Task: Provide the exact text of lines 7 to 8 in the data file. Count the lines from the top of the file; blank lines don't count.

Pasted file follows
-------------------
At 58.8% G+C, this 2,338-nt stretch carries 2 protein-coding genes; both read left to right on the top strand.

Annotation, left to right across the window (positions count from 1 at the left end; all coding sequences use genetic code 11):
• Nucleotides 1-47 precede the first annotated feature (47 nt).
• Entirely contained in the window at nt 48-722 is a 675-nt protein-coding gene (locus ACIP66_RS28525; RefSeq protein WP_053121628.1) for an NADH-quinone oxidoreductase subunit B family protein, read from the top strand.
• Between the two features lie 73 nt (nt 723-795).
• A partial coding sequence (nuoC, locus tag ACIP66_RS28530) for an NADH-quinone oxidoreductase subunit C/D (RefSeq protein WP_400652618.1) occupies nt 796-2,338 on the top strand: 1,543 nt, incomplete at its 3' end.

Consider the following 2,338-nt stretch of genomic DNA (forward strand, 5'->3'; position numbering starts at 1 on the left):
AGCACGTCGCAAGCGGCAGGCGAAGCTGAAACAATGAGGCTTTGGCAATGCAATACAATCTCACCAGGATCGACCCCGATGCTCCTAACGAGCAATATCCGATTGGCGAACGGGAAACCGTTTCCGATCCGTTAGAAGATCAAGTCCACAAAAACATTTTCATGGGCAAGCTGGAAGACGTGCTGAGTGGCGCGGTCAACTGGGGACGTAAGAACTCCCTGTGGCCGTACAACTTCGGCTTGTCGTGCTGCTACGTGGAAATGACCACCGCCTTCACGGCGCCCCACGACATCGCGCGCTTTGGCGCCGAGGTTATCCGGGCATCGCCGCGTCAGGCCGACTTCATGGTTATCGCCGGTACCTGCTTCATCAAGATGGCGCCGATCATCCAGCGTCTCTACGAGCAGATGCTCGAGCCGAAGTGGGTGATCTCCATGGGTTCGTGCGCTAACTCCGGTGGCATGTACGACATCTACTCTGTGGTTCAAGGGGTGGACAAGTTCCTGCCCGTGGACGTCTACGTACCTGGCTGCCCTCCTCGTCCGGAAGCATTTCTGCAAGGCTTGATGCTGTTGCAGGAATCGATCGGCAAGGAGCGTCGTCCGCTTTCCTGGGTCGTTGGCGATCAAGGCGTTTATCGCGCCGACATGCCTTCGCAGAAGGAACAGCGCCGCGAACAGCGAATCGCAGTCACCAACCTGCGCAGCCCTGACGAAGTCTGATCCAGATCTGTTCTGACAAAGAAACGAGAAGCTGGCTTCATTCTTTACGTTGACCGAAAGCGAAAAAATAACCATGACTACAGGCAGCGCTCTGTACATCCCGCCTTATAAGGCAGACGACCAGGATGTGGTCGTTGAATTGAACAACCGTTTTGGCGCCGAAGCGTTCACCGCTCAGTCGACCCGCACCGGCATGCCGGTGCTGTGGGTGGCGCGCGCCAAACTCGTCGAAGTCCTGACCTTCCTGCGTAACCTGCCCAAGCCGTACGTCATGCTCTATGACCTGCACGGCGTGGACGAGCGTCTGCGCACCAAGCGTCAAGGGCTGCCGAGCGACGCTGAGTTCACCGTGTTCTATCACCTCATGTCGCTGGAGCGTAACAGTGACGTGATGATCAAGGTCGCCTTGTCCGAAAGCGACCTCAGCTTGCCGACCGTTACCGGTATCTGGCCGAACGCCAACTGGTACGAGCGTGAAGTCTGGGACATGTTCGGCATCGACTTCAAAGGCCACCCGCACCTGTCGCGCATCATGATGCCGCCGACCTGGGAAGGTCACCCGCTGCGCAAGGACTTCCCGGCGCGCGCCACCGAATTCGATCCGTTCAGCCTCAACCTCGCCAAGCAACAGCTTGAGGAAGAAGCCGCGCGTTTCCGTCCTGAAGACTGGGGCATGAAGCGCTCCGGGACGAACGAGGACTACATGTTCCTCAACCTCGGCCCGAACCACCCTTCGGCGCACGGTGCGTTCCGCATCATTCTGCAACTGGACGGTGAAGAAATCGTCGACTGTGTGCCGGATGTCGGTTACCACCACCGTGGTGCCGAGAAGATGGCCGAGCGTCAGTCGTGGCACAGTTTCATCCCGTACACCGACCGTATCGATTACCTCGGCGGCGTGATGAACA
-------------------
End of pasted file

Consider the following 2,338-nt stretch of genomic DNA (forward strand, 5'->3'; position numbering starts at 1 on the left):
AGCACGTCGCAAGCGGCAGGCGAAGCTGAAACAATGAGGCTTTGGCAATGCAATACAATCTCACCAGGATCGACCCCGATGCTCCTAACGAGCAATATCCGATTGGCGAACGGGAAACCGTTTCCGATCCGTTAGAAGATCAAGTCCACAAAAACATTTTCATGGGCAAGCTGGAAGACGTGCTGAGTGGCGCGGTCAACTGGGGACGTAAGAACTCCCTGTGGCCGTACAACTTCGGCTTGTCGTGCTGCTACGTGGAAATGACCACCGCCTTCACGGCGCCCCACGACATCGCGCGCTTTGGCGCCGAGGTTATCCGGGCATCGCCGCGTCAGGCCGACTTCATGGTTATCGCCGGTACCTGCTTCATCAAGATGGCGCCGATCATCCAGCGTCTCTACGAGCAGATGCTCGAGCCGAAGTGGGTGATCTCCATGGGTTCGTGCGCTAACTCCGGTGGCATGTACGACATCTACTCTGTGGTTCAAGGGGTGGACAAGTTCCTGCCCGTGGACGTCTACGTACCTGGCTGCCCTCCTCGTCCGGAAGCATTTCTGCAAGGCTTGATGCTGTTGCAGGAATCGATCGGCAAGGAGCGTCGTCCGCTTTCCTGGGTCGTTGGCGATCAAGGCGTTTATCGCGCCGACATGCCTTCGCAGAAGGAACAGCGCCGCGAACAGCGAATCGCAGTCACCAACCTGCGCAGCCCTGACGAAGTCTGATCCAGATCTGTTCTGACAAAGAAACGAGAAGCTGGCTTCATTCTTTACGTTGACCGAAAGCGAAAAAATAACCATGACTACAGGCAGCGCTCTGTACATCCCGCCTTATAAGGCAGACGACCAGGATGTGGTCGTTGAATTGAACAACCGTTTTGGCGCCGAAGCGTTCACCGCTCAGTCGACCCGCACCGGCATGCCGGTGCTGTGGGTGGCGCGCGCCAAACTCGTCGAAGTCCTGACCTTCCTGCGTAACCTGCCCAAGCCGTACGTCATGCTCTATGACCTGCACGGCGTGGACGAGCGTCTGCGCACCAAGCGTCAAGGGCTGCCGAGCGACGCTGAGTTCACCGTGTTCTATCACCTCATGTCGCTGGAGCGTAACAGTGACGTGATGATCAAGGTCGCCTTGTCCGAAAGCGACCTCAGCTTGCCGACCGTTACCGGTATCTGGCCGAACGCCAACTGGTACGAGCGTGAAGTCTGGGACATGTTCGGCATCGACTTCAAAGGCCACCCGCACCTGTCGCGCATCATGATGCCGCCGACCTGGGAAGGTCACCCGCTGCGCAAGGACTTCCCGGCGCGCGCCACCGAATTCGATCCGTTCAGCCTCAACCTCGCCAAGCAACAGCTTGAGGAAGAAGCCGCGCGTTTCCGTCCTGAAGACTGGGGCATGAAGCGCTCCGGGACGAACGAGGACTACATGTTCCTCAACCTCGGCCCGAACCACCCTTCGGCGCACGGTGCGTTCCGCATCATTCTGCAACTGGACGGTGAAGAAATCGTCGACTGTGTGCCGGATGTCGGTTACCACCACCGTGGTGCCGAGAAGATGGCCGAGCGTCAGTCGTGGCACAGTTTCATCCCGTACACCGACCGTATCGATTACCTCGGCGGCGTGATGAACA